Why even bother writing scholarly reviews?
|May 1, 2012|
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Is the time spent reviewing other people’s books more important than writing your own stuff, making your own contributions?
One of my graduate-student friends has published a number of book reviews, the assignments often passed along by his adviser and other professors. They tell him it’s good for him to write reviews. I think what would be good for him is to finish his dissertation. Or work on his own journal articles. Even if you’re a starving graduate student, there’s no such thing as a free book: The commitment to write a review is much greater than just the time you spend reading the book. Any review you dash off is going to be consigned to mediocrity.
Universities have changed very little in the hundreds of years they’ve been around, and professors have changed perhaps even less. The historians Anthony T. Grafton and James Grossman have started an important and overdue conversation about the future of graduate education—a conversation that continued at the recent convention of the Modern Language Association and has also been taking place at campuses throughout the country. As the two historians pointed out, many scholars are simply doing what they’ve always done, training their students to be mini-me versions of themselves. At best, the rest of the world laughs. At worst, well, others have done a good job of laying out the consequences of continuing business as usual in higher education.
You can call me anti-intellectual, or anti-academic, write me off as a grouchy philistine who suffers post-traumatic-stress disorder from reading too many revised dissertations.
But the truth is: I’m weary of the piles of mediocre, post-hole-filling projects. I’m ready to say goodbye to a large percentage of monographs, and ready to be done with reviews of them. I’m hoping for big changes in higher education and scholarship.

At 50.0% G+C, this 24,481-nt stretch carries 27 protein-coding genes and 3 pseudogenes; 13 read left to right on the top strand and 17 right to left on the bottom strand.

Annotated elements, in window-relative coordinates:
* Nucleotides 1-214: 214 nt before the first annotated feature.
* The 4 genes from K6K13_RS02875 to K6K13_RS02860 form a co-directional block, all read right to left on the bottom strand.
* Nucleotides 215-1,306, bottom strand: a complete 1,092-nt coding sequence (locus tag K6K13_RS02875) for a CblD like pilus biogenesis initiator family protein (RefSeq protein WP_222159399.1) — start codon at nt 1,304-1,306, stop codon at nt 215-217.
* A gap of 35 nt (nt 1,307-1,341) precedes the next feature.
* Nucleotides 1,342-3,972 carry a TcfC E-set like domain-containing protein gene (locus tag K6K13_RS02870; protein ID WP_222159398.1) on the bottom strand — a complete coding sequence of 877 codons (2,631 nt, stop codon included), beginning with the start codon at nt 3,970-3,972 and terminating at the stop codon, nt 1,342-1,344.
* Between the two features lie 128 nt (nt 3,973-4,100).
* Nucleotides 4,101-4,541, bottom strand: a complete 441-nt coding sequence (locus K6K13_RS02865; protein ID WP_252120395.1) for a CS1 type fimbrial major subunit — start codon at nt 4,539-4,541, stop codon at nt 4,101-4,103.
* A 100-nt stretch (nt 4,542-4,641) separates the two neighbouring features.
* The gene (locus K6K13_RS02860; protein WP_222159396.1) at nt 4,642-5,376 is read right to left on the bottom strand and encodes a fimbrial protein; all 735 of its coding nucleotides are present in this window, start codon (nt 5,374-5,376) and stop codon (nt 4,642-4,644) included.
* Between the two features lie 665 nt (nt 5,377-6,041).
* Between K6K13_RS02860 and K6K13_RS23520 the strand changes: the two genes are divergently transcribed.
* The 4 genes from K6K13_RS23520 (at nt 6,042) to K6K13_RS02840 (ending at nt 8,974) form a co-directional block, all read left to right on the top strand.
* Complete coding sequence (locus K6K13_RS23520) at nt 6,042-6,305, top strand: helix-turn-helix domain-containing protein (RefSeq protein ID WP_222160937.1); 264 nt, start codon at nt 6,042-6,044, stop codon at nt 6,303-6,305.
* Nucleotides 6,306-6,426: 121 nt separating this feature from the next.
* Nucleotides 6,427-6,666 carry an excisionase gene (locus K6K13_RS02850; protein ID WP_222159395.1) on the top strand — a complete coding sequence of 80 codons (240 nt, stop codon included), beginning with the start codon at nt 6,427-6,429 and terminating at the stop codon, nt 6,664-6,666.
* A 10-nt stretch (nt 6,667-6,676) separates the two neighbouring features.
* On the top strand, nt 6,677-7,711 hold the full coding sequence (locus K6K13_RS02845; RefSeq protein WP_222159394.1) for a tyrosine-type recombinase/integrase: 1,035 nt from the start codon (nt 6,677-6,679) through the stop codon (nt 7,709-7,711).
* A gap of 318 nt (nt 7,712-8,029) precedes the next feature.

If the current climate in publishing and academe requires that scholars be ambitious and accessible, that they write clearly (if not simply) for more than the 15 people in a sub-sub-subfield, then professors will have an opportunity to become engaged in American cultural, social, and political life in meaningful ways. The monograph and book-review sausage factories are not, I think, the best use of our collective cerebral resources. It’s better to write one good article than to review 20 books, and even better to write one good book.
Make any cento you want! But try to make it as good as you want it to be. You don’t really want Seidel’s freedom. His poems are licensed by privilege, prestige and money — lots of all three. His deliberate transgressions look like power — to poets, any use of power looks like freedom. But I just read all Seidel’s work, straight through, and I think he’s wearing golden handcuffs.
Pale Youths in Love
I remember when I was a pre-teen and they moved into a loft across the street from me in Tribeca, where I lived. And an older neighbor friend told me they were living in her building, on the top floor. I saw him at my corner deli, and on the street smoking, but never her. At night, I sometimes looked up at their windows and saw their lights on. He was not very impressive in person. Cute, but no big deal.
What is Work?
Without a written record, we cannot know with certainty how the earliest humans thought about work, but the importance of sharing food and other resources means that prehistoric work embodied at least an element of serving the needs of a community rather than just those of an individual and his or her immediate family.
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While straitened budgets and shrinking resources present difficulties for all of us within the university system, some of the most vulnerable people affected are graduate students. Occupying a liminal space as apprentices within the profession, students enrolled in master’s and doctoral programs often find themselves facing a situation in which opportunities for professional development have become occasions for exploitation.